Trains 50 Emerging Young Feminist Activist on Feminist Advocacy and Intergenerational Activism in Somalia

Climate change is one of the most critical problems facing Somalia, along with other ever-lasting conflicts and political instability that the country has been going through for the last thirty years. Young women and girls have been disproportionately affected by climate change effects, such as repeated devastating droughts in Somalia, and they bear an unfair burden from these crises. Women and girls are not well included in the design and implementation of climate action strategies and responses. Despite deep gender disparities in Somalia, the few young feminist climate activists that come out to speak for themselves are facing challenges due to a lack of knowledge on advocacy and activism and limited collaboration among them to take an active and coordinated role in addressing climate change.

In response to this, Hawa Feminist Coalition held a training for 50 emerging young feminist activists from across Somalia and taught them more about feminist advocacy and intergenerational activism, as well as giving them a safe place to meet each other, joining their voices and actions, and sharing their thoughts on how to deal with climate change and their hopes for the future.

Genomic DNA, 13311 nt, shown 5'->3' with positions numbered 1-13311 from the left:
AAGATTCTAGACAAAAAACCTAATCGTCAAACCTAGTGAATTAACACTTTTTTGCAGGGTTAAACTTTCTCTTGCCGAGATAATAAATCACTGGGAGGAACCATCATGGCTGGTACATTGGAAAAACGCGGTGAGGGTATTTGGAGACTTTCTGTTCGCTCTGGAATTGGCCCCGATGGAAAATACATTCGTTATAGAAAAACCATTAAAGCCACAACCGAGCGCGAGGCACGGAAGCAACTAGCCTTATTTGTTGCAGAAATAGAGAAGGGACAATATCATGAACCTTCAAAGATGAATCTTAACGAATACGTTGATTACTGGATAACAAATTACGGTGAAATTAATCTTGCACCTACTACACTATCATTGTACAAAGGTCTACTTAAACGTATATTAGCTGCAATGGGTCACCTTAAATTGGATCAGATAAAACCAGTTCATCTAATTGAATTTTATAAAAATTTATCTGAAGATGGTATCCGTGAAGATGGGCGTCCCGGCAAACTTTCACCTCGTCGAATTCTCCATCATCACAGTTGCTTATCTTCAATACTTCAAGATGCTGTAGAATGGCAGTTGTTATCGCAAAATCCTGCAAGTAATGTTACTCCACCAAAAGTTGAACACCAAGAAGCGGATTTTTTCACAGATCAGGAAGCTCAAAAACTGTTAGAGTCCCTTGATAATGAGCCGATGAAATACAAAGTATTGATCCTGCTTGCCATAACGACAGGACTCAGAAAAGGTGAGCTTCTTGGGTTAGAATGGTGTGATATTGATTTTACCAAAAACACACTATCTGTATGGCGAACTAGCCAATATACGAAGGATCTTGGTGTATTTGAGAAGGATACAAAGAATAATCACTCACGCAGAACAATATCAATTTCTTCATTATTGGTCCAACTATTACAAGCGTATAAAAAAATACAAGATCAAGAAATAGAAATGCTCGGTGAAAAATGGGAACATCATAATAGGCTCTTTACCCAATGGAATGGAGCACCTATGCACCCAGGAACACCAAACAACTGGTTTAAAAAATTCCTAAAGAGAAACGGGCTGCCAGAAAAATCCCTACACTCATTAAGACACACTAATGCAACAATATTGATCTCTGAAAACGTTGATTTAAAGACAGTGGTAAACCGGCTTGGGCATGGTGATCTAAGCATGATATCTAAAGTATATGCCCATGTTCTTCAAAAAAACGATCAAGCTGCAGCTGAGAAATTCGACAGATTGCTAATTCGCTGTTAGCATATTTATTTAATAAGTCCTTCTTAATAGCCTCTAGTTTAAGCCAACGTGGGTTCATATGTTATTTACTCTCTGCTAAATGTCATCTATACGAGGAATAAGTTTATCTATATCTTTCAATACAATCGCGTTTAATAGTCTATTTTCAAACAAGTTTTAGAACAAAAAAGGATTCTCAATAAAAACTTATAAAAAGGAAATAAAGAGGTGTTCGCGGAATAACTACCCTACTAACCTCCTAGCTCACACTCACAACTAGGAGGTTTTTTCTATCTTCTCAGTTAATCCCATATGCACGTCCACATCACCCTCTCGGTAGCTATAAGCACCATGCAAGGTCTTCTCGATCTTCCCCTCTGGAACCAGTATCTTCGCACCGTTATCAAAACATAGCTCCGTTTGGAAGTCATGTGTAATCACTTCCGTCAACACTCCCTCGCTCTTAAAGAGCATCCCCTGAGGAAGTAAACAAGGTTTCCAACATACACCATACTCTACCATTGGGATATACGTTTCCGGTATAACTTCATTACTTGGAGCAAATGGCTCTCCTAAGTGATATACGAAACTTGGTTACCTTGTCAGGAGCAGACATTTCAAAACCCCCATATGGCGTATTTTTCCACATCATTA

During the workshop, participants learned about the impact of climate change on women’s lives and livelihoods and explored feminist approaches to climate action, including the specific impact of climate change on women in Somalia, including its effects on health, livelihoods, and security. They also learned about the importance of feminist approaches to climate action, which recognize the unequal impact of climate change on women and seek to address these inequalities through inclusive and gender-sensitive policies and programs.

The workshop included a range of activities, including presentations, group discussions, and case studies. Participants learned about the importance of advocacy and policy-making in promoting gender-sensitive climate policies and built their skills in public speaking and movement building. The workshop also provided an opportunity for participants to network and connect with other young feminist climate activists from across Somalia. They shared their experiences and ideas and built a sense of community and solidarity around the issues of climate change and feminist issues.

These young feminist climate activists learned about feminist advocacy and intergenerational activism and formed partnerships and coordination among themselves. They are now able to lead the conversation about climate change, raise awareness, and encourage others to act.

The workshop ended with a call to action for participants to take their newfound knowledge and skills back to their communities and advocate for policies and programs that promote gender equality and environmental resilience. And record videos to share through social media platforms and reach thousands of people online.